The size of the targets is currently often designed so that both targets can be imaged simultaneously by a bright-field microscope. Due to imaging considerations, the larger of the two targets is typically about 25 μm square on the outside. This arrangement permits capture of all of the necessary data for the performance of the measurement from a single image. Measurements at a rate of one in every second or less are possible using current technology.
This procedure generally requires that the target and the target image be symmetric, since otherwise there is no uniquely defined center point. Without symmetry, there is an uncertainty in the measurement, which may be more than can be tolerated. Preferred sizes and shapes of current designs of targets to be measured are generally well known. The targets are positioned in the scribe area at the edge of the fabricated circuit.
It is generally highly desirable that the measurement targets maintain axial symmetry about the optical axis of the measurement tool, since accurate measurement requires very close control of image aberrations. In current practice, this can only be achieved for images at or centered about the system axis. In most known systems, measurements are therefore made from the targets by computing a center line for each different target. The overlay measurement is the difference in the center lines. Most of the target designs in general use permit measurement of the vertical and horizontal overlay displacement from a single image.
Measurement errors must be controlled to a very small amount. These errors can be classified as random errors, characterized by determination of measurement precision; and systematic errors, characterized by tool induced errors, tool-to-tool measurement differences and errors introduced by asymmetry in the targets being measured. Successful application of overlay metrology to semiconductor process control generally requires that these errors (combined) be less than 10% of the process control budget. The process control budget is approximately one third of the smallest dimension patterned by the process. The smallest feature sizes being printed in semiconductor device manufacture is currently 65 nm. These features will become progressively even smaller. The overlay measurement error budget is therefore now 3 nm or less, and will become yet smaller in the foreseeable future.
Measurement precision is easily determined by analysis of the variations of repeated measurements. Different forms of precision may be determined by well known appropriate methods, allowing determination of the static, short-term and long-term components of precision.
Determining the contribution of the measurement tool alone to errors is achieved by comparing measurements made with the target in its normal presentation, with a measurement made after rotating the target by 180° with respect to the imaging system. Ideally the measurement will simply change sign. The average of the measurements at 0° and 180° is called Tool Induced Shift (TIS), as is well known to those skilled in the art. TIS is widely accepted as a measure of the tool's systematic error contribution. Measurements of TIS differ from tool to tool and with process layer Subtraction of the estimated TIS error from the measurements allows removal of the TIS error from the measurements, but at the expense of the additional time taken to measure the target twice.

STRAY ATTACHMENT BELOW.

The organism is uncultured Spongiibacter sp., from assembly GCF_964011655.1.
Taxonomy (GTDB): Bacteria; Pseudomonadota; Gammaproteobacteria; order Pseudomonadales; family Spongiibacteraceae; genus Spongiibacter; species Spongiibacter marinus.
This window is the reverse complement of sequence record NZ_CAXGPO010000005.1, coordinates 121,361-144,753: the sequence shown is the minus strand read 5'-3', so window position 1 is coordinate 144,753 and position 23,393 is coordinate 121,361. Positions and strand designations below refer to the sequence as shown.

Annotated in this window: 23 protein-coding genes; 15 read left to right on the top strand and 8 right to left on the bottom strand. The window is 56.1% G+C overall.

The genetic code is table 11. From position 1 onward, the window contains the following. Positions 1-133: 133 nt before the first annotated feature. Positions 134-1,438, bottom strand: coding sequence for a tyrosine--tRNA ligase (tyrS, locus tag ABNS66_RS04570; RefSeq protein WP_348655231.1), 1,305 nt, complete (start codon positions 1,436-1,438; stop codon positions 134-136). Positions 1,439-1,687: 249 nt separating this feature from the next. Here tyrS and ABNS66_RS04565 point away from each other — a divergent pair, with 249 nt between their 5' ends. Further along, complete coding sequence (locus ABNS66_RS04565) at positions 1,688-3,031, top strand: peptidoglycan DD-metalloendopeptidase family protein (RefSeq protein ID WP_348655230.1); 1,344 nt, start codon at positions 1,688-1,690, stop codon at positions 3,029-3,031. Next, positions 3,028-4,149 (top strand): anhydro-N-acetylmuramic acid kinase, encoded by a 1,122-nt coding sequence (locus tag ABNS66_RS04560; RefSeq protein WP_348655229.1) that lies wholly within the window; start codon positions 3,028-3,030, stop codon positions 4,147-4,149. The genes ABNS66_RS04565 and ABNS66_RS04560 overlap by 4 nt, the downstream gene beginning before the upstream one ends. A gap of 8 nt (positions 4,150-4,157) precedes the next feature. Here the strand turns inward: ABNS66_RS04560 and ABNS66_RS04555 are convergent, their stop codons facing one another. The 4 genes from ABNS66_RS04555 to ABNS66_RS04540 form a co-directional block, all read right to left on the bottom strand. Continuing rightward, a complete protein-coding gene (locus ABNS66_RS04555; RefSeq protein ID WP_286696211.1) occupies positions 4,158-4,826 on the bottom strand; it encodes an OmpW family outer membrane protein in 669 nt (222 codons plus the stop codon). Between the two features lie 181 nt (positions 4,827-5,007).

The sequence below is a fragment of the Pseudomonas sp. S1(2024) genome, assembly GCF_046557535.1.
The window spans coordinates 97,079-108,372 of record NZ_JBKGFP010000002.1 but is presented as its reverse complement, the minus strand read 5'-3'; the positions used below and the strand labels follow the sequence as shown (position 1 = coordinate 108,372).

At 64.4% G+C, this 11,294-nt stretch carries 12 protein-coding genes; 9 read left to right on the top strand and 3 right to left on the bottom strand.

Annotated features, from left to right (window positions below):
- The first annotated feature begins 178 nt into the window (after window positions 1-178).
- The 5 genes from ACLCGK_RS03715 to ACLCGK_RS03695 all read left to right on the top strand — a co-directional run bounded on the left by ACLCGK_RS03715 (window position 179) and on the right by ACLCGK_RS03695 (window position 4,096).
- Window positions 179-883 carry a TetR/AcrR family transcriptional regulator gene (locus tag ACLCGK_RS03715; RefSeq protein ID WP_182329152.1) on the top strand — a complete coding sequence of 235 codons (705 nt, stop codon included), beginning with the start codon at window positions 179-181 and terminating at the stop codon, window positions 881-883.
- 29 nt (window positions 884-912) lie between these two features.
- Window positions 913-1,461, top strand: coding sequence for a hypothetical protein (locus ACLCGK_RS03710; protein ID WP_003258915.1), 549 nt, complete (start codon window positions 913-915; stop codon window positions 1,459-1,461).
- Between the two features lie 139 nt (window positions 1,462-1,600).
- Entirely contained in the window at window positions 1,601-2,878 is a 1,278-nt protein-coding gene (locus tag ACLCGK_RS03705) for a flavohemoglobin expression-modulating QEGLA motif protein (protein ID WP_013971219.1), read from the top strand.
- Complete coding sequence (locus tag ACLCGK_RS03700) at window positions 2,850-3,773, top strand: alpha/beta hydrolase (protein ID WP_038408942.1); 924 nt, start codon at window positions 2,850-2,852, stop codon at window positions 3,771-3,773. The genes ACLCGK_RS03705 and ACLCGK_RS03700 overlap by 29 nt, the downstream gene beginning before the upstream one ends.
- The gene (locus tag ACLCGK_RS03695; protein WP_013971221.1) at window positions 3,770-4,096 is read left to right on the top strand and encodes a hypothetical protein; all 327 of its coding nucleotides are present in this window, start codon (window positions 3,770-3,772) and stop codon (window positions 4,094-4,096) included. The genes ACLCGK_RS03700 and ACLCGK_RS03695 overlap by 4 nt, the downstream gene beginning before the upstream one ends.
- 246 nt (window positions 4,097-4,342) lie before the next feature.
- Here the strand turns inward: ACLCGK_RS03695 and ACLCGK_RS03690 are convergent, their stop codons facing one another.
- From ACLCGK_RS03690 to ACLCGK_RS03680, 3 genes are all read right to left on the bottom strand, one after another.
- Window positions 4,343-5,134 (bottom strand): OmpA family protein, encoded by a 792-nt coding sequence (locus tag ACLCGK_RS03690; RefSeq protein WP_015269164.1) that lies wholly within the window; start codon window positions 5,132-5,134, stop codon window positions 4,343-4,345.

Different tools, even when of the same type, will make slightly different measurements, even after allowing for precision and TIS errors. The magnitude of this error can be determined experimentally by comparing the averages of repeated measurements at 0° and 180° on two or more tools.
The contributions of precision, TIS variation and tool-to-tool differences are normally combined through a root-sum-square product, or alternative appropriate method, to determine the total measurement uncertainty due to the measurement process. The total measurement uncertainty should be less than 10% of the overall overlay budget for the process if the metrology is to have value. Existing measurement tools and procedures achieve a total uncertainty sufficient for current manufacturing techniques but insufficient for the future requirements of smaller feature sizes.
Overlay metrology today is performed almost exclusively by bright-field microscopy. Patterns are fabricated at the edge of the imaged field, in the scribe-line area of the device, specifically for the purpose of metrology. Currently, some device features are smaller than the wavelength of visible light. As a result, the targets generally are significantly larger than these very small features (approximately 25 μm outside dimensions are normal as shown in
There are three sources of error to be considered. The first source of error is imperfection in the manufacture of the target which leads to an uncertainty in its location. An example of this is physical asymmetry of the target, caused perhaps by uneven deposition of a metal film. A second source of error is the difference in the displacement of the two layers at the measurement target and the genuine overlay of the same layers in the device being manufactured. These can arise from errors in the design and manufacture of the reticles used to create the patterns on the wafer, proximity effects in the printing process and distortion of the films after printing by other process steps. A third source of error is shift in the apparent relative position of the two layers due to proximity effects when the measured image is formed. These measurement errors represent a practical limitation of the current state of the art and can cause serious problems in the application of overlay metrology to semiconductor process control.